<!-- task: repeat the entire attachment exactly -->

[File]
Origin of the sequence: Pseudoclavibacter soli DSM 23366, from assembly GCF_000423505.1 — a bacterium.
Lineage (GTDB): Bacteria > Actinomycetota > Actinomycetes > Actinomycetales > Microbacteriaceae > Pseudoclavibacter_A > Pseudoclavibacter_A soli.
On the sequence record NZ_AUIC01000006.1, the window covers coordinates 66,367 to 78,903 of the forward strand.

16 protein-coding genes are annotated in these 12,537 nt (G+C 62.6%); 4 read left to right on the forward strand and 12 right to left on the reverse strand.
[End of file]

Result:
Origin of the sequence: Pseudoclavibacter soli DSM 23366, from assembly GCF_000423505.1 — a bacterium.
Lineage (GTDB): Bacteria > Actinomycetota > Actinomycetes > Actinomycetales > Microbacteriaceae > Pseudoclavibacter_A > Pseudoclavibacter_A soli.
On the sequence record NZ_AUIC01000006.1, the window covers coordinates 66,367 to 78,903 of the forward strand.

16 protein-coding genes are annotated in these 12,537 nt (G+C 62.6%); 4 read left to right on the forward strand and 12 right to left on the reverse strand.